Thursday, 27 August 2009

Inglourious Basterds

Inglourious Basterds
Inglourious Basterds [sic.] is the new film by Quentin Tarantino, slightly re-edited (and two minutes longer) following its premiere at Cannes earlier this year. For more than a decade, Tarantino had been telling interviewers that he was planning a 'guys on a mission' film, and he had apparently been writing the script for much of that time. The result is a World War II revenge fantasy in a Spaghetti western style. (The opening caption, "Once upon a time", indicates the fantasy element; it is also a Spaghetti tribute, as are the many Ennio Morricone music cues.) The title is an intentional (though unexplained) mis-spelling of The Inglorious Bastards, the American release title of a 1978 Italian exploitation film.

So, Tarantino is again paying homage to 1970s genre cinema (after Blaxploitation in Jackie Brown, rape-revenge in Death Proof, and 'chop socky' in Kill Bill), though here he's also paying tribute to the cinema in general. The 'basterds' of the title, a group of Jewish-American vigilantes intent on killing Nazi soldiers led by top-billed Brad Pitt with a Southern drawl, are not really the main focus of the film. The crux of the plot actually involves a scheme to kill Adolf Hitler and other high-ranking Third Reich officers, by sending a former film critic and an actress to blow up a Parisian cinema. Coincidentally, the cinema's owner also plans to burn it down, by setting fire to inflammable nitrate film prints. Thus, cinema literally saves the world.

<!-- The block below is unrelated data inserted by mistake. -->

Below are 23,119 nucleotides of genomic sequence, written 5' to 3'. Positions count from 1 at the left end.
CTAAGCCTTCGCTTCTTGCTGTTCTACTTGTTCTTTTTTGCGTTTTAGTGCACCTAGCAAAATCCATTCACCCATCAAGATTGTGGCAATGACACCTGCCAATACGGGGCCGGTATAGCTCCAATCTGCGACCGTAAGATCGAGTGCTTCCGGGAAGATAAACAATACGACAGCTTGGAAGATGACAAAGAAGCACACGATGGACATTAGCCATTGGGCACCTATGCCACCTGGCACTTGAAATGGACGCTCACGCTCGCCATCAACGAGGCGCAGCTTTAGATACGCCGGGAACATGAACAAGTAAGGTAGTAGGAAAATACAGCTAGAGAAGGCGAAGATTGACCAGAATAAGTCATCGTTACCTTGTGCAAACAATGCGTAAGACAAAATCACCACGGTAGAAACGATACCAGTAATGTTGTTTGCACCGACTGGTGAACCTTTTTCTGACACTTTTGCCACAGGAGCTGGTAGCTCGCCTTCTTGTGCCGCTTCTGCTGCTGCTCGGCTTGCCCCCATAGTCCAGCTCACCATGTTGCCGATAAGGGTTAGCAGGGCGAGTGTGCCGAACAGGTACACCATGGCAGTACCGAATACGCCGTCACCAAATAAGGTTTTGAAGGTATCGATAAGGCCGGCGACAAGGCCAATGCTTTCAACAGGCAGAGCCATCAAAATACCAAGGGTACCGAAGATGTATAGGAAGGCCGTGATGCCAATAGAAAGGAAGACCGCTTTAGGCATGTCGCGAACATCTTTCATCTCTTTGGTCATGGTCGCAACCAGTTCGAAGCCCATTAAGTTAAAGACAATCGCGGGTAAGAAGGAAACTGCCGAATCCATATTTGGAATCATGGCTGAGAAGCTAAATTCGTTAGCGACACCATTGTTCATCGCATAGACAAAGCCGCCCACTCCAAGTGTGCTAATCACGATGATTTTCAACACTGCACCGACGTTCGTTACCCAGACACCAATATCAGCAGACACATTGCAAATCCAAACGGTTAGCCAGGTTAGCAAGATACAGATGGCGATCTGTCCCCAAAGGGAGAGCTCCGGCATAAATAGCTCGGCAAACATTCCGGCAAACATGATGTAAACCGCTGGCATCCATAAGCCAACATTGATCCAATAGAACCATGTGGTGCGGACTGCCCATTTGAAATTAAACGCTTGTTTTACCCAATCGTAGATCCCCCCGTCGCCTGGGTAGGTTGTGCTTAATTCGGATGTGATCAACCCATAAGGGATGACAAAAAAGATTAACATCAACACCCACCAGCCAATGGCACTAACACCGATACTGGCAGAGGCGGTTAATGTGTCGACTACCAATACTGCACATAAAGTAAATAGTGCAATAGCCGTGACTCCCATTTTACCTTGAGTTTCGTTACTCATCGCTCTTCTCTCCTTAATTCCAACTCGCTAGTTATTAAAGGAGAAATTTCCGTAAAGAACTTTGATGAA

Christoph Waltz has received substantial praise for his performance as SS Colonel Landa. His character is arguably more significant than Pitt's, and he certainly gives the film's greatest performance. Speaking French, English, German, and Italian, he charms his suspects with effortless charisma. The film is composed of a series of chapters, each containing one or more long dialogue scenes; those featuring the cordial yet ruthless Landa are the most tense, amusing, and captivating. Like Samuel L Jackson and Harvey Keitel in Tarantino's Pulp Fiction, Waltz's precise delivery and verbal dexterity steal the show. (Jackson and Keitel have voice-over cameos in this film, as does Tarantino himself.)

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